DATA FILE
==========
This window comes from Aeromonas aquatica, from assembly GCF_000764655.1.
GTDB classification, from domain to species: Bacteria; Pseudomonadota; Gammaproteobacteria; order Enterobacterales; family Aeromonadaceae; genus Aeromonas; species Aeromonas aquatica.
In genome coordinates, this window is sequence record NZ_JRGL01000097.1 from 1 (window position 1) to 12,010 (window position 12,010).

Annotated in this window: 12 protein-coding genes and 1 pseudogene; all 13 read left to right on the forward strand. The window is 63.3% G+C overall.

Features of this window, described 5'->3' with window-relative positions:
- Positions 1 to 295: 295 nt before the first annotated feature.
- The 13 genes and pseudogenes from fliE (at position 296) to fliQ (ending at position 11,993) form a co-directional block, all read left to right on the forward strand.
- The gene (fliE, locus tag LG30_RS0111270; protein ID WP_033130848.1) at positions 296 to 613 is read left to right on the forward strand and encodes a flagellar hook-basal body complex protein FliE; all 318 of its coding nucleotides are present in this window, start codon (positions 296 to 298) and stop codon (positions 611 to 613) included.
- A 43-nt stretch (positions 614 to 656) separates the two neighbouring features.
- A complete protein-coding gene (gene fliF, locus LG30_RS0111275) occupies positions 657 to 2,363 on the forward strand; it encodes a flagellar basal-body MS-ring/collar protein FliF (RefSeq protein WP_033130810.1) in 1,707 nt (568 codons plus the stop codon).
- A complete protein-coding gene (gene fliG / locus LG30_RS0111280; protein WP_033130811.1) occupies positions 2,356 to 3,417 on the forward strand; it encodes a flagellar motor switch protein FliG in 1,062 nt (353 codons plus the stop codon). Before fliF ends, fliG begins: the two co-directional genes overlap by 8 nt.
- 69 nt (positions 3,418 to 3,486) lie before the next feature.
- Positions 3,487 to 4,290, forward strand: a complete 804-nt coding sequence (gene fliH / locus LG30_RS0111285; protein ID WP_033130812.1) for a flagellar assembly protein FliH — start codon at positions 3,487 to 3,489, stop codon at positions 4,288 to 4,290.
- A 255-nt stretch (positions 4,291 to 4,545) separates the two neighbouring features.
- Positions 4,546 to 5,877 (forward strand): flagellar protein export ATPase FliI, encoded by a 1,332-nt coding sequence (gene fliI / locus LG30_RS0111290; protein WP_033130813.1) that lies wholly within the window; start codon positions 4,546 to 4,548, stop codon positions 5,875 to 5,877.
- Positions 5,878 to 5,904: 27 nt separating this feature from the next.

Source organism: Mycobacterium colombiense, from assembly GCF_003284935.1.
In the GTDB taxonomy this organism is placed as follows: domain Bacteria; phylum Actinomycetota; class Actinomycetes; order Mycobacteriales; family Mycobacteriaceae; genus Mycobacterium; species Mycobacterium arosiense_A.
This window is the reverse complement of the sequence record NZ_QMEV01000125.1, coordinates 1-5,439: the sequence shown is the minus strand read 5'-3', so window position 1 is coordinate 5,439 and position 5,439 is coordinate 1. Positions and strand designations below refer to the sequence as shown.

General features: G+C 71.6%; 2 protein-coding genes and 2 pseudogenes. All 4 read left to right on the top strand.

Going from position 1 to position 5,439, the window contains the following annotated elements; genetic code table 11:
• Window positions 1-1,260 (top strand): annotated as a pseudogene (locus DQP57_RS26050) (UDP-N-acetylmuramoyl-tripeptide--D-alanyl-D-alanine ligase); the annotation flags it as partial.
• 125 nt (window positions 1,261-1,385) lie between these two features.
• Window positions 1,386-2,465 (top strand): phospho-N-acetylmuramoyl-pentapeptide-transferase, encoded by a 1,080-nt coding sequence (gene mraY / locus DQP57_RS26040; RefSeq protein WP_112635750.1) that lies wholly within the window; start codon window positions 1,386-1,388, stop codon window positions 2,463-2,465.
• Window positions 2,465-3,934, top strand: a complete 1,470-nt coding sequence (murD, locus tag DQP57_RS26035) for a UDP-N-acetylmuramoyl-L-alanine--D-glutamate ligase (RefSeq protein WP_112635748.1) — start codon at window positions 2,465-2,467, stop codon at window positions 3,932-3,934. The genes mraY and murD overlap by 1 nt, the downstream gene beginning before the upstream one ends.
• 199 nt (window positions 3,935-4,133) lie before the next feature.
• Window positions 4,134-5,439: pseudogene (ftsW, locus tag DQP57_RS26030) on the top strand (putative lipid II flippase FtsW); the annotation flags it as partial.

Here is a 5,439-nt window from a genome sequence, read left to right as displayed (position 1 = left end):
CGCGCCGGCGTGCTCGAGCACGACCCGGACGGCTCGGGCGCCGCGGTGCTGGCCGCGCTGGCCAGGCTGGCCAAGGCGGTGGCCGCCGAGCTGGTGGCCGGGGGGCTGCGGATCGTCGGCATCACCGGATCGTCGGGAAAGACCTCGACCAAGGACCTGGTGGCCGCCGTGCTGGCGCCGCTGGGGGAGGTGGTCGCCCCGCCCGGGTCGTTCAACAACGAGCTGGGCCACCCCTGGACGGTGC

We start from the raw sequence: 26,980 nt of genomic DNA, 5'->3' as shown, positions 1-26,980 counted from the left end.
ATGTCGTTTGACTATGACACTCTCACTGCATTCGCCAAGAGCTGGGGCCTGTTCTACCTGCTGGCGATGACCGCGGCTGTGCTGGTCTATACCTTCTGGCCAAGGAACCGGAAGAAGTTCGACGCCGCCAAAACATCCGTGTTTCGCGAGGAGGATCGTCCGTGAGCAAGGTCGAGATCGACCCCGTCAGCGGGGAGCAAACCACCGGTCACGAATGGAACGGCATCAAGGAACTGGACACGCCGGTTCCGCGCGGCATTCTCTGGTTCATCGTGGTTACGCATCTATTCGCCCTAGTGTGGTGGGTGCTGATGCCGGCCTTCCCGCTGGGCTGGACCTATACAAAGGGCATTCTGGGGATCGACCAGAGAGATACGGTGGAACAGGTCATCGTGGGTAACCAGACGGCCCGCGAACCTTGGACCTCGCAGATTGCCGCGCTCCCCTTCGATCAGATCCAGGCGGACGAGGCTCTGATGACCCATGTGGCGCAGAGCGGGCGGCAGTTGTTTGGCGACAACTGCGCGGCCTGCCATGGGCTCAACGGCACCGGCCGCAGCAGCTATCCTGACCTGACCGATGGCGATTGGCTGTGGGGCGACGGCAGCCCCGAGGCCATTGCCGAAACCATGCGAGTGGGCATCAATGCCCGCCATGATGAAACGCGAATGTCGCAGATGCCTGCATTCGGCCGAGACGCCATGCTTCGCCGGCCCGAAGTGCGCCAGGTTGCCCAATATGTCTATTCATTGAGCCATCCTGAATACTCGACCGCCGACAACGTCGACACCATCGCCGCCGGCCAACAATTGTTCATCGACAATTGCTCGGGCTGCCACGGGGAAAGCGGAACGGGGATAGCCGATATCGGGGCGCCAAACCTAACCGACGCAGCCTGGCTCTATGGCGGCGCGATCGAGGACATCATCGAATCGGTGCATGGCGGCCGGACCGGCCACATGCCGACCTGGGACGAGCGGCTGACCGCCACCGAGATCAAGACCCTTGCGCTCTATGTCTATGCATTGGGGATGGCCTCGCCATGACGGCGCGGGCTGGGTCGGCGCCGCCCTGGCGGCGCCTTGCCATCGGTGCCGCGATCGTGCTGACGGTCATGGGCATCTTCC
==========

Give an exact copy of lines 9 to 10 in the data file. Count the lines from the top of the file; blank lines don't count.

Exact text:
- A 43-nt stretch (positions 614 to 656) separates the two neighbouring features.
- A complete protein-coding gene (gene fliF, locus LG30_RS0111275) occupies positions 657 to 2,363 on the forward strand; it encodes a flagellar basal-body MS-ring/collar protein FliF (RefSeq protein WP_033130810.1) in 1,707 nt (568 codons plus the stop codon).